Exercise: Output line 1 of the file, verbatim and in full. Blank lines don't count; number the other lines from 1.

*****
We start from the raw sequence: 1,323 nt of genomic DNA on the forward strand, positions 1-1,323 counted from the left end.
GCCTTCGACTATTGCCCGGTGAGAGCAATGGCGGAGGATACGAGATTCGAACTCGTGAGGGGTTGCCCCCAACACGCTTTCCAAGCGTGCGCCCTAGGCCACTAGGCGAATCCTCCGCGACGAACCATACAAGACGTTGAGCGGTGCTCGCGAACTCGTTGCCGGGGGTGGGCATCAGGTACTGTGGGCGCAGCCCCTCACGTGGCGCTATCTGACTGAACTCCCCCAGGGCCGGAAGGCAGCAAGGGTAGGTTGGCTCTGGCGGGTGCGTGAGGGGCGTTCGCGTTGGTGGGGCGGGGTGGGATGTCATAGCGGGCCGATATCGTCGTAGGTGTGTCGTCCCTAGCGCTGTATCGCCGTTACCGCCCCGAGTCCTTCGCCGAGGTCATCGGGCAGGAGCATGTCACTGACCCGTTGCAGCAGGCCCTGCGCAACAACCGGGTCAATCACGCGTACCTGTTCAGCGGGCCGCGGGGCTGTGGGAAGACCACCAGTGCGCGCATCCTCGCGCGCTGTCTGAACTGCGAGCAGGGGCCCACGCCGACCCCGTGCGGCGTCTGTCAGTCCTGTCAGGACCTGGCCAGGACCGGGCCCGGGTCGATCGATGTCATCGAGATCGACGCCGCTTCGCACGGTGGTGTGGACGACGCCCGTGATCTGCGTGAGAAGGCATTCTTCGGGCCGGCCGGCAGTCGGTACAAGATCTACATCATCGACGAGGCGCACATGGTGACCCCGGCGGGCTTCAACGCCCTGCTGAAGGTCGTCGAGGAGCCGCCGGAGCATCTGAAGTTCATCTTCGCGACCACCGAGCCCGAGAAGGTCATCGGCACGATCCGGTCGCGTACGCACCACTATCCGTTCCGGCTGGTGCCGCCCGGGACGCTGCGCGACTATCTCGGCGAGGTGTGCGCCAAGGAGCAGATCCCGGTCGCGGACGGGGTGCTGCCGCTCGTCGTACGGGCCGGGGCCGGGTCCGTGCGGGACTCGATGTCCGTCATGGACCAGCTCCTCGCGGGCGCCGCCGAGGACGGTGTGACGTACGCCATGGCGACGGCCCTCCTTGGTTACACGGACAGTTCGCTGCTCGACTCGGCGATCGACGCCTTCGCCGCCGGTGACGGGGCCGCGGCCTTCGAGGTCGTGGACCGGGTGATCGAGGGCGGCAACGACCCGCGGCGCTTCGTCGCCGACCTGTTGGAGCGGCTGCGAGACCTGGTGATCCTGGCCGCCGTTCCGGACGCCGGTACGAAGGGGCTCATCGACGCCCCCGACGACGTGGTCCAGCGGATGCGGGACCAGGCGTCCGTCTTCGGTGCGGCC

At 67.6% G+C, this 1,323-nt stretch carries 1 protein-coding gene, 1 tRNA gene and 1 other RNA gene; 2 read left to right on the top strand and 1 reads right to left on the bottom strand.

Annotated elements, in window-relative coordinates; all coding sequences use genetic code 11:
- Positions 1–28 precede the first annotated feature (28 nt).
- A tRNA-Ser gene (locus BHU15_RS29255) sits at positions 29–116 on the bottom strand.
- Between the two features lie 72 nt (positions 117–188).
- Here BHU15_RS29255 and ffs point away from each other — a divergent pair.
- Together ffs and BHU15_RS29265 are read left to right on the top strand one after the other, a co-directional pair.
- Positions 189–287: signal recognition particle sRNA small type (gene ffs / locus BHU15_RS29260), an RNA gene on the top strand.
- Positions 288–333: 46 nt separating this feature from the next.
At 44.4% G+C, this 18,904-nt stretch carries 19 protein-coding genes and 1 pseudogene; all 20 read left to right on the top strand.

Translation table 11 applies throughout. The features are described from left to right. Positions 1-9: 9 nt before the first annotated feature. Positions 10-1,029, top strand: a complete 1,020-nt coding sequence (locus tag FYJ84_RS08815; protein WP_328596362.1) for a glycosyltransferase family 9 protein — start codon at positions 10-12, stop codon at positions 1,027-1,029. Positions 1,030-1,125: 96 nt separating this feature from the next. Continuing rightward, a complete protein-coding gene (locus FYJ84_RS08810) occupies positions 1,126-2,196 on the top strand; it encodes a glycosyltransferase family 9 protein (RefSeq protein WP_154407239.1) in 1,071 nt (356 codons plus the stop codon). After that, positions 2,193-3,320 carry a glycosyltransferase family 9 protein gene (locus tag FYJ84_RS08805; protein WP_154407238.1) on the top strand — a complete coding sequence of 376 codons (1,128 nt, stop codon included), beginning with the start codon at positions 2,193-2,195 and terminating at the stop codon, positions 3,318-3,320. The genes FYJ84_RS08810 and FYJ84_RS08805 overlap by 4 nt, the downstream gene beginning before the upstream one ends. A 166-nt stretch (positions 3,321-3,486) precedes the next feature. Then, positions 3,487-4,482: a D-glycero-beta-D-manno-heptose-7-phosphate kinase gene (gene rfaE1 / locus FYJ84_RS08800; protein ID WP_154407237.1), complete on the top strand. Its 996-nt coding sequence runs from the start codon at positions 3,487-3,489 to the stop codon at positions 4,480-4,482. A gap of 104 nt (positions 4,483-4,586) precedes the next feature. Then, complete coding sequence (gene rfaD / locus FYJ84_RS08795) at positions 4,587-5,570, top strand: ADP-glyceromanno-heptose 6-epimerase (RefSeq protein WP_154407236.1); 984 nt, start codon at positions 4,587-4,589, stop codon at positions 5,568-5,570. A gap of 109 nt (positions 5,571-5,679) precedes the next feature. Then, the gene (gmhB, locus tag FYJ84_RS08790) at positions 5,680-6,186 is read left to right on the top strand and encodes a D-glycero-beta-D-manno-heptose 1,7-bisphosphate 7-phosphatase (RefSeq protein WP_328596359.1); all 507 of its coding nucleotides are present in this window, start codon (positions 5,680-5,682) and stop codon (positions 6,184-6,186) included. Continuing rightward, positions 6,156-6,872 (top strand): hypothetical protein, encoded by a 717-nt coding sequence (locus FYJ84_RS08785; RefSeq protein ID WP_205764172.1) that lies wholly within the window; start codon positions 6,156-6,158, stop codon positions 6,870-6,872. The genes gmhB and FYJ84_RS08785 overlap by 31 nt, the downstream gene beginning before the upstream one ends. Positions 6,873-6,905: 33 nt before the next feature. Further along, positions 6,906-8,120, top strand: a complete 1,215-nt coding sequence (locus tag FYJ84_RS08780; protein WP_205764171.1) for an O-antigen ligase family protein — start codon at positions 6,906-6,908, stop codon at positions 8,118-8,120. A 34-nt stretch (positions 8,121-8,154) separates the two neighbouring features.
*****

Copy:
We start from the raw sequence: 1,323 nt of genomic DNA on the forward strand, positions 1-1,323 counted from the left end.